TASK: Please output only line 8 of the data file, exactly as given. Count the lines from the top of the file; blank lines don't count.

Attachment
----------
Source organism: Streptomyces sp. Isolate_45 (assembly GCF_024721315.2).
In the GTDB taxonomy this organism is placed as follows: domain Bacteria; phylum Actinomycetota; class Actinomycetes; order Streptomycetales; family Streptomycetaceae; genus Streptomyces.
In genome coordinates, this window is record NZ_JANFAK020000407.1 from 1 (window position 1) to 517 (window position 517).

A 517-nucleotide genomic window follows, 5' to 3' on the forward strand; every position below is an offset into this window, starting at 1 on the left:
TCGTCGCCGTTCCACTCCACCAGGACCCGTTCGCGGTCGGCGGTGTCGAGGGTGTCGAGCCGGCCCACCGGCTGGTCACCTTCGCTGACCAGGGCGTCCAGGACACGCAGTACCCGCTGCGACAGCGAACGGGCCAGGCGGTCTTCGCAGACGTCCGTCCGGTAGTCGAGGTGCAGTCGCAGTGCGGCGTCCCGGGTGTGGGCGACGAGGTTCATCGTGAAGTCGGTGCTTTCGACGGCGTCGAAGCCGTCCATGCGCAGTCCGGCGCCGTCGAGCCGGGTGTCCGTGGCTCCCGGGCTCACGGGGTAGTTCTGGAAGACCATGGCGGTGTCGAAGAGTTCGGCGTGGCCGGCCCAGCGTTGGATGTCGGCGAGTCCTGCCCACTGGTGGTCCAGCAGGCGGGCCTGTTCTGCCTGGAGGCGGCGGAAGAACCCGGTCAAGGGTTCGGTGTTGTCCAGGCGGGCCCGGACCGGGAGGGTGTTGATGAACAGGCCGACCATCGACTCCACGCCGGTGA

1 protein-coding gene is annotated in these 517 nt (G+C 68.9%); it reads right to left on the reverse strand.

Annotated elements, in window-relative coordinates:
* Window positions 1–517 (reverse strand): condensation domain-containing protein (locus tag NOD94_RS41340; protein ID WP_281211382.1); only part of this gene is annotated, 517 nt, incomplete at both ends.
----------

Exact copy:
* Window positions 1–517 (reverse strand): condensation domain-containing protein (locus tag NOD94_RS41340; protein ID WP_281211382.1); only part of this gene is annotated, 517 nt, incomplete at both ends.